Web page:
Published in the Gisbourne herald by Michael Nielson:
“…natural “flow variability” … is… essential to the life-supporting capacity and ecosystems in freshwater, yet it was increasingly disrupted by human activity, largely via water abstraction, barriers, deforestation and climate change.
Certain species live between the rocks, yet during low flow sediment can build up in these areas and they need larger-than-normal flows to flush it out.
Any measures that would steady the flows of rivers, especially those with slow flow, could prevent sediment build up from flushing away and affect the ecosystems.
“Flushes and floods are essential for maintaining habitat in rivers, especially slow flowing rivers,” said Mr Canning.
Many native fish species, including eels and five whitebait species, rely on river flows for migration and reproduction. The flow needs to be continuous and connect with the sea for them to complete their lifecycles.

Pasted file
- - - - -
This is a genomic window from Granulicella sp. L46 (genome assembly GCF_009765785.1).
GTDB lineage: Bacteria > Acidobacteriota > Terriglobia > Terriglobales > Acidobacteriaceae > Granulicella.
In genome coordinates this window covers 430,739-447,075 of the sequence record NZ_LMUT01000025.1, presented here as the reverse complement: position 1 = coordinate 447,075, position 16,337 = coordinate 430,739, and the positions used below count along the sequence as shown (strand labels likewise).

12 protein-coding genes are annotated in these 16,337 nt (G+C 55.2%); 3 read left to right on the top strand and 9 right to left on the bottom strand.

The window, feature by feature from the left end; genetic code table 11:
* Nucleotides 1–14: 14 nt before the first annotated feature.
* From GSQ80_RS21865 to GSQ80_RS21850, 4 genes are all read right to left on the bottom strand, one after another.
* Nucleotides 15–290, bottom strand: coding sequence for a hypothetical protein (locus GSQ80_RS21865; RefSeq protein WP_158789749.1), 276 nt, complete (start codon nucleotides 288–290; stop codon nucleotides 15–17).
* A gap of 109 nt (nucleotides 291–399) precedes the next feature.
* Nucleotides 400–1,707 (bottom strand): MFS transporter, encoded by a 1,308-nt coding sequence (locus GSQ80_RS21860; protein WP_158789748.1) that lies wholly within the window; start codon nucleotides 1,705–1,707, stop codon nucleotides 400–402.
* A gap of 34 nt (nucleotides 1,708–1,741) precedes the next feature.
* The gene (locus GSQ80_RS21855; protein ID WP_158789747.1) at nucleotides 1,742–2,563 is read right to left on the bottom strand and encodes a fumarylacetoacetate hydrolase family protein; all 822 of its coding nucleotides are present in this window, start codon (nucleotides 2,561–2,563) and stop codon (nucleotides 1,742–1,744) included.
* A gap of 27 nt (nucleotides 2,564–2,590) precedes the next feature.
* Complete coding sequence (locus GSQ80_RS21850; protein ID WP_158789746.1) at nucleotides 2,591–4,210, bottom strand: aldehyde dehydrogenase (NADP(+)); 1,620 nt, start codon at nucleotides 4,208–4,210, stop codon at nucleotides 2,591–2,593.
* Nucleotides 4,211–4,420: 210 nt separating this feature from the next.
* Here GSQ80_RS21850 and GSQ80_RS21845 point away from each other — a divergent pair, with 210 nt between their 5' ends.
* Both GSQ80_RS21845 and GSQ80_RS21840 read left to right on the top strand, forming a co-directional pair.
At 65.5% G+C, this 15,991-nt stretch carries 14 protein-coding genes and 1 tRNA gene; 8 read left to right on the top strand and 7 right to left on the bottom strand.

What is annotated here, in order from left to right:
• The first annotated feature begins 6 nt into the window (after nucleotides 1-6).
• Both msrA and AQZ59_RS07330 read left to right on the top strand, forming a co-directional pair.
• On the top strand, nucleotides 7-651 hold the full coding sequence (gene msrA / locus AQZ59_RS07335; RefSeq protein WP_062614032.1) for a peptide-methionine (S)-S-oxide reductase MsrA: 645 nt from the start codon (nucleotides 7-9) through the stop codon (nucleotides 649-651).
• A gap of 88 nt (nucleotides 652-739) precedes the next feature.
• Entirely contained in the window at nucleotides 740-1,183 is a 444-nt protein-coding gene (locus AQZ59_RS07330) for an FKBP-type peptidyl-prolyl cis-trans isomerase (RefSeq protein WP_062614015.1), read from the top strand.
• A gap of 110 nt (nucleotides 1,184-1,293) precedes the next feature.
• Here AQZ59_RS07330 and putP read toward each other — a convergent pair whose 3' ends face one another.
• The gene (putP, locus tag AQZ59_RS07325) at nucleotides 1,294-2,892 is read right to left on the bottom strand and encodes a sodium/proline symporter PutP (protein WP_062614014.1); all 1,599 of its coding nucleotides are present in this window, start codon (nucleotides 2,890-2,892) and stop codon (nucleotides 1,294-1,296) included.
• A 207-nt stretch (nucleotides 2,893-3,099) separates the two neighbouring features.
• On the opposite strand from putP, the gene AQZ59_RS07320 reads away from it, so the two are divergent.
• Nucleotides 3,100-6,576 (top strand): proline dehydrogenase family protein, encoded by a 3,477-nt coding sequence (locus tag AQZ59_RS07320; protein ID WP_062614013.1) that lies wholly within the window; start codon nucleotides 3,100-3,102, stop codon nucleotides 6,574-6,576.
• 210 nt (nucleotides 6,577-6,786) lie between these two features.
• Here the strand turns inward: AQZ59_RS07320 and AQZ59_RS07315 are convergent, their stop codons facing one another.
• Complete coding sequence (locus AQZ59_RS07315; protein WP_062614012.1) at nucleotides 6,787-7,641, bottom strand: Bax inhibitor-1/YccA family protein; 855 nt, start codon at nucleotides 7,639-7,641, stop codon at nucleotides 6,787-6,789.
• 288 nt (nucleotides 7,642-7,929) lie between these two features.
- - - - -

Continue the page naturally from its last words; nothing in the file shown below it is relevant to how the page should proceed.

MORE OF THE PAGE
High flow increases dissolved oxygen in the river and decreases rock slime (periphyton) build-up.”
Their comment on high flows increasing dissolved oxygen isn’t quite right. Rivers naturally experience a certain level of diurnal dissolved oxygen fluctuation as algae becomes a net producer of oxygen during the day and net user of oxygen at night. However, when algae growth becomes prolific the lower layers begin to rot and the bacterial decomposition uses high volumes of oxygen; at night time this oxygen can cause dissolved oxygen to plummet to stressful or even fatal levels. During the day time, excessive oxygen fixation may supersaturate water resulting in fish and invertebrates developing air embolisms which may be stressful for aquatic life. Regular floods scour algae/periphyton/slime from rocks and prevent it from building up to stressful levels.